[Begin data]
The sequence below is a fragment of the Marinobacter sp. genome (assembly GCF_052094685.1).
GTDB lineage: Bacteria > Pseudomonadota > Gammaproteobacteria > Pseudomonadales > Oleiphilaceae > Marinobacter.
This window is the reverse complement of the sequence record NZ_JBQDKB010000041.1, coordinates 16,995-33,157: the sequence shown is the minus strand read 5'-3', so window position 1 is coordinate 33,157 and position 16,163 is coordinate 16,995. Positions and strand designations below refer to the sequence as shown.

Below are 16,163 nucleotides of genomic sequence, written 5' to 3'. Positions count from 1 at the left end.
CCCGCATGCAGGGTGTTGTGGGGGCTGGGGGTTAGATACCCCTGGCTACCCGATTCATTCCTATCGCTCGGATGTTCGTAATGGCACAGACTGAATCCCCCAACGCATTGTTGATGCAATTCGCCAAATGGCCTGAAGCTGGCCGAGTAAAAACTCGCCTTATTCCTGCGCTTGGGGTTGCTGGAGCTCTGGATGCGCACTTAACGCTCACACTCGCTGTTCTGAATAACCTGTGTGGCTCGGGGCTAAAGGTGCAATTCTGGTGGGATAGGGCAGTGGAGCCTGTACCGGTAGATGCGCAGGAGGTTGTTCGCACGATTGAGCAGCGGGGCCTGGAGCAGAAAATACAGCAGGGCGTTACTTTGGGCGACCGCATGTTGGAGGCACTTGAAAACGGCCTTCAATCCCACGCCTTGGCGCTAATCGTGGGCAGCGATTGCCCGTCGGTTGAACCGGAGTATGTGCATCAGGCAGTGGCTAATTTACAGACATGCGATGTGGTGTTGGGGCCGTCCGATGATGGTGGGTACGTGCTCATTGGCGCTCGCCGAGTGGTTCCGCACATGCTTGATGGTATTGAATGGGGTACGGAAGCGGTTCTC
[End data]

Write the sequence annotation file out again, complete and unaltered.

The sequence below is a fragment of the Marinobacter sp. genome (assembly GCF_052094685.1).
GTDB lineage: Bacteria > Pseudomonadota > Gammaproteobacteria > Pseudomonadales > Oleiphilaceae > Marinobacter.
This window is the reverse complement of the sequence record NZ_JBQDKB010000041.1, coordinates 16,995-33,157: the sequence shown is the minus strand read 5'-3', so window position 1 is coordinate 33,157 and position 16,163 is coordinate 16,995. Positions and strand designations below refer to the sequence as shown.

Below are 16,163 nucleotides of genomic sequence, written 5' to 3'. Positions count from 1 at the left end.
CCCGCATGCAGGGTGTTGTGGGGGCTGGGGGTTAGATACCCCTGGCTACCCGATTCATTCCTATCGCTCGGATGTTCGTAATGGCACAGACTGAATCCCCCAACGCATTGTTGATGCAATTCGCCAAATGGCCTGAAGCTGGCCGAGTAAAAACTCGCCTTATTCCTGCGCTTGGGGTTGCTGGAGCTCTGGATGCGCACTTAACGCTCACACTCGCTGTTCTGAATAACCTGTGTGGCTCGGGGCTAAAGGTGCAATTCTGGTGGGATAGGGCAGTGGAGCCTGTACCGGTAGATGCGCAGGAGGTTGTTCGCACGATTGAGCAGCGGGGCCTGGAGCAGAAAATACAGCAGGGCGTTACTTTGGGCGACCGCATGTTGGAGGCACTTGAAAACGGCCTTCAATCCCACGCCTTGGCGCTAATCGTGGGCAGCGATTGCCCGTCGGTTGAACCGGAGTATGTGCATCAGGCAGTGGCTAATTTACAGACATGCGATGTGGTGTTGGGGCCGTCCGATGATGGTGGGTACGTGCTCATTGGCGCTCGCCGAGTGGTTCCGCACATGCTTGATGGTATTGAATGGGGTACGGAAGCGGTTCTC